How to tackle 'sneaky' counterfeiters with customs actions
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How to tackle 'sneaky' counterfeiters with customs actions


The general counsel at a US-based beauty and wellness company told an audience yesterday how to take on increasingly “sneaky” counterfeiters

Matthew Wagner, general counsel at PDC Brands, discussed strategies for recording IP rights with US Customs and Border Protection (CBP) and shared stories from China. He was speaking at the 2019 AIPPI World Congress in London. 

During the session, “Seize the Day – Customs and Border Control”, Wagner began by saying that between 4.2 million and 5.4 million jobs could be lost by 2022 as a result of counterfeiting and piracy.

Just 38,000 of the millions of US brands have active trademark or copyright recordations in the CBP system, said Wagner. “Industry doesn’t take enough advantage of the programme,” he added.

Providing tips on using the system, he said that pending copyright applications – but not pending trademark filings – can be submitted. He also advised companies to “get to know your CBP office and educate them about your goods”.

Sharing a challenging recent experience, Wagner explained that CBP detained some of his company’s goods for which there was no recordation – as the brand in question had not suffered from counterfeiting. PDC then had to prove ownership of the brand, hire outside counsel and even incur penalties from vendors because of late delivery.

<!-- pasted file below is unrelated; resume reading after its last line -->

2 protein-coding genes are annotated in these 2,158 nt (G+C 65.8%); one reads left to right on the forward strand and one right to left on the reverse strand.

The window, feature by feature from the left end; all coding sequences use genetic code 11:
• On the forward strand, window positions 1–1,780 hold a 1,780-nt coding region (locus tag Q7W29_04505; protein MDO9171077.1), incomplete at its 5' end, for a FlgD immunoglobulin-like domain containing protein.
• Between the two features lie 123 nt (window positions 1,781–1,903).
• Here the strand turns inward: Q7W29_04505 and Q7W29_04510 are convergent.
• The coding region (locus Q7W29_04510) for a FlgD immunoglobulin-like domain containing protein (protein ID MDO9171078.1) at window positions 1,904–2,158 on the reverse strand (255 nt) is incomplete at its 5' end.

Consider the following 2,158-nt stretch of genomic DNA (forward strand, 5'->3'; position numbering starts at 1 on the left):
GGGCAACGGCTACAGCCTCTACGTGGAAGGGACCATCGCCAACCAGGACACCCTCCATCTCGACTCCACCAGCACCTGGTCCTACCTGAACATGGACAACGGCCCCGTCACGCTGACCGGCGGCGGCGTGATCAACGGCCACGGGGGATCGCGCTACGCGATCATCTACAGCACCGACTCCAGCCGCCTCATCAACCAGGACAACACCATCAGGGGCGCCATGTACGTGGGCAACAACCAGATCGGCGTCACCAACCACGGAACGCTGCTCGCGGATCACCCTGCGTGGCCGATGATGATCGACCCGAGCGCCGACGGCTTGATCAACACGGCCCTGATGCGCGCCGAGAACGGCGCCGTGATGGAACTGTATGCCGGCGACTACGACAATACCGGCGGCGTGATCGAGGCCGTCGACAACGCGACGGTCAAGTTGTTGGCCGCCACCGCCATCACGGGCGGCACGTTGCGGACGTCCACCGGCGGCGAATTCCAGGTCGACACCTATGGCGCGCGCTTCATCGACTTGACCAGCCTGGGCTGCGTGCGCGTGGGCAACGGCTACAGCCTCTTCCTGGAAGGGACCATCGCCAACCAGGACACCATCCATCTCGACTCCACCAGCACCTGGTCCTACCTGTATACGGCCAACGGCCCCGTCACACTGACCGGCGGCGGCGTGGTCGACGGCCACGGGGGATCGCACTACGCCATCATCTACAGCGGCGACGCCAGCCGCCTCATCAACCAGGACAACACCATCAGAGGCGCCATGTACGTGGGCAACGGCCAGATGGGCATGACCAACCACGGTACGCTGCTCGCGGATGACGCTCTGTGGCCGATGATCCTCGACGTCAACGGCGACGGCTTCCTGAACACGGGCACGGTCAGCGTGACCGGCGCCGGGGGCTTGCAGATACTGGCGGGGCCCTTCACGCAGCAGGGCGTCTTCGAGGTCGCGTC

On a more positive note, he recalled a story from China, which is still the world’s primary counterfeiting source. PDC had received information that someone was trying to record its brand with Chinese customs before seeking to export counterfeit goods. By recording its rights first, “we beat them to the punch,” Wagner said.

He explained some strategic recommendations that the CBP could implement to clamp down on counterfeiters. These include permitting exclusive licensees to submit and record IP rights, accepting design patents, using up to date technology to access databases used to track legitimate goods, and improving the sharing of data.  

The session then heard from Wolf Meier-Ewert, counsellor at the World Trade Organization’s IP Division. He said that one of the “obscure provisions” of TRIPS is that signatory countries are supposed to maintain contact points for exchanging information on trade in IP-infringing goods.

However, “it’s a terribly underused system,” he said, as the contact points are “hardly ever” contacted. “It’s a great loss of something that could be quite useful,” he added.

Jordi Güell, of Güell IP in Barcelona, also spoke on the panel. He explained that Spain is in the top 10 EU countries for counterfeit seizures, also pointing out that Spanish (and EU) territory stretches close to Africa in the form of the Canary Islands.

He urged brands to be proactive and responsive, saying that an application for customs action should be used, “but if you really want customs to be active, maybe visit them, the spots where counterfeits come in, and train them”.

He added that, while budgetary limitations are understandable, brands should avoid having a minimum threshold of counterfeit goods seized before being willing to take action. This is because, he said, customs count the number of products they detain and may be less inclined to help the brand in future if it chooses not to follow up on a seizure.

The Congress finishes today.

Image credit: Simon Callaghan Photography

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